The Related Issues to CC 1700 state that “consent by the owner or occupant of property may constitute a defense to burglary.” However, no instruction is provided for this purpose. The Court of Appeal in People v. Sherow (2011) 196 Cal. App. 4th 1296, disapproved a consent instruction put together by a trial judge because the judge incorrectly stated that the defendant had the burden of proving consent by a preponderance of the evidence. Sherow held that the burden was on the defendant to only raise a reasonable doubt regarding consent, but did not otherwise disapprove of the judge’s instruction. (Id. at 1309.) The judge’s instruction given in Sherow, modified to correctly allocate the burden of proof, may be used to instruct on consent in this context:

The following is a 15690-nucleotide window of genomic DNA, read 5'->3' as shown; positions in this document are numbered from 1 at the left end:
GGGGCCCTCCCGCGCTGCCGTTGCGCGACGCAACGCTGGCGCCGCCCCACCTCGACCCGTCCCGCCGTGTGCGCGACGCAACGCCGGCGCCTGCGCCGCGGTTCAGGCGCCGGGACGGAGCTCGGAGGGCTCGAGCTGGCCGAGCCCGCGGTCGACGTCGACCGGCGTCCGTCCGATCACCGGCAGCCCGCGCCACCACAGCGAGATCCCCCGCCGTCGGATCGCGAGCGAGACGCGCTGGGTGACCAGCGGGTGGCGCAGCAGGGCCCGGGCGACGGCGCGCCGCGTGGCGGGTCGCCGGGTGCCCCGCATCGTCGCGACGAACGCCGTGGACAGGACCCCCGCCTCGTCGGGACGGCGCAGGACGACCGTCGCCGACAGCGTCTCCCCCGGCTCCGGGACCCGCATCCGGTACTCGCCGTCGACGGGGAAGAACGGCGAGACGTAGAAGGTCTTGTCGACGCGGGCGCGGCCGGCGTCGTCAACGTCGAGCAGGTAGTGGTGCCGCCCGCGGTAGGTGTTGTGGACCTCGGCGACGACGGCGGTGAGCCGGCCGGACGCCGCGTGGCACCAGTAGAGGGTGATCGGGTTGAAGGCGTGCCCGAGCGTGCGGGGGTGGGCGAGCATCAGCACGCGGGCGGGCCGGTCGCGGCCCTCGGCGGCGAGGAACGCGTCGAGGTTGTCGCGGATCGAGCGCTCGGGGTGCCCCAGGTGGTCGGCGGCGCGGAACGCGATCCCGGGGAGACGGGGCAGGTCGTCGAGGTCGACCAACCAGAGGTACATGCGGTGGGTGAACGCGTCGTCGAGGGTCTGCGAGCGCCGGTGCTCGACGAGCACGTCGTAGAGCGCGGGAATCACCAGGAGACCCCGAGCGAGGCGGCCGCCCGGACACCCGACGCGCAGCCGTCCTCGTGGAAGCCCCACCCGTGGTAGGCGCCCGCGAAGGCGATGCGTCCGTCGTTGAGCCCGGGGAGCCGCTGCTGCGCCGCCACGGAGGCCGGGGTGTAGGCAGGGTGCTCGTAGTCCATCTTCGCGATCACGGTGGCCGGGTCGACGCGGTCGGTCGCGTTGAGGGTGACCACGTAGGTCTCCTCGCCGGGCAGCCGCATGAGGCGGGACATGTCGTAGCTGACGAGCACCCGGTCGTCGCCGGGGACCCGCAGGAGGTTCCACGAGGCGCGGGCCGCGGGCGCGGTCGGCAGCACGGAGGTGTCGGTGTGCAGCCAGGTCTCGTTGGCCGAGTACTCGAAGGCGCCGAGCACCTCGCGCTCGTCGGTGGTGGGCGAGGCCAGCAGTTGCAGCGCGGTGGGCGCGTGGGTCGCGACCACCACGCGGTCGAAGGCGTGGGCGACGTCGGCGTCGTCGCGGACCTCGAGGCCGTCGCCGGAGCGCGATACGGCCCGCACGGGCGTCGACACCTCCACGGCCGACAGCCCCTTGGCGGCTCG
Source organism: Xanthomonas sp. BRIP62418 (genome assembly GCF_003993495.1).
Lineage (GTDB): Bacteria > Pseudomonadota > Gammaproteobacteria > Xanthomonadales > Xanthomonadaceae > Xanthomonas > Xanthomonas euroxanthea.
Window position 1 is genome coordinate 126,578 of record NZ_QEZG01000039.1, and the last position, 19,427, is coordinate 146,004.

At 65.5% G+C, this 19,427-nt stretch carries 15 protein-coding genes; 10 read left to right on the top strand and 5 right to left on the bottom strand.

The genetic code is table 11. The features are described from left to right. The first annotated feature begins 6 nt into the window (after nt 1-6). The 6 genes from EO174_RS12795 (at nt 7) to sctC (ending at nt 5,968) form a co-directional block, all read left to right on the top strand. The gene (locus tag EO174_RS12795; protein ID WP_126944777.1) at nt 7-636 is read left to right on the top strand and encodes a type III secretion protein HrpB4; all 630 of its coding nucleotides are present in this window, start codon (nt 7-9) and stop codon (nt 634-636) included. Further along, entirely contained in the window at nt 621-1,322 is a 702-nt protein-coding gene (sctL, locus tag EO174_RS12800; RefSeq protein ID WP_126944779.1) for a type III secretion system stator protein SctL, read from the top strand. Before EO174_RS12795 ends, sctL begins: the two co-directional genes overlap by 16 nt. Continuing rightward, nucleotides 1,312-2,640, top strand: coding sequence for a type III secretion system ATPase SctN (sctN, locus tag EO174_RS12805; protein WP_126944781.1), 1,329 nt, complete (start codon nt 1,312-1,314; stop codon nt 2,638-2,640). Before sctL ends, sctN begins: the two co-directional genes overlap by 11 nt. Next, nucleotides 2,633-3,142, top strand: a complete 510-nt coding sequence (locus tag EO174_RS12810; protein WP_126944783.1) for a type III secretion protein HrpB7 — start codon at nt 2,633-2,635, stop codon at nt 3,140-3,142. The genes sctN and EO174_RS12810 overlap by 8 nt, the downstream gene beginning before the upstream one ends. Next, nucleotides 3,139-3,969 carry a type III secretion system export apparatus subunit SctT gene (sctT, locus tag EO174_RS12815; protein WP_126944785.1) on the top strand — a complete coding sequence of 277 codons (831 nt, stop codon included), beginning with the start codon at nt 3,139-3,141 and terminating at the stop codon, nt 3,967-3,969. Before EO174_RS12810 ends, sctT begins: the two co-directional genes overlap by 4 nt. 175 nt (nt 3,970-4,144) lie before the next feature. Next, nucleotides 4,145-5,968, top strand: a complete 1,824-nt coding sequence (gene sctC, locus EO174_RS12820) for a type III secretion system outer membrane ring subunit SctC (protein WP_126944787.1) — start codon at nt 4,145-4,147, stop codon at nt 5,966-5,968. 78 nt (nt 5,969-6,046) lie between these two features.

The defendant is not guilty of burglary if the occupant of the building consented to the defendant’s entry into the building.
In order to establish this defense, the defendant must raise a reasonable doubt regarding all of the following:
1. Prior to the defendant’s entry into the building, the occupant expressly gave to the defendant the occupant’s permission for the defendant to enter the building:
2. At the time that the occupant gave his or her permission, the occupant knew that the defendant intended to enter the building for the purpose either of committing a theft or selling stolen property; and
3. Prior to the defendant’s entry into the building, the defendant knew that the occupant was aware of the defendant’s illegal intention. (Id. at 1303.)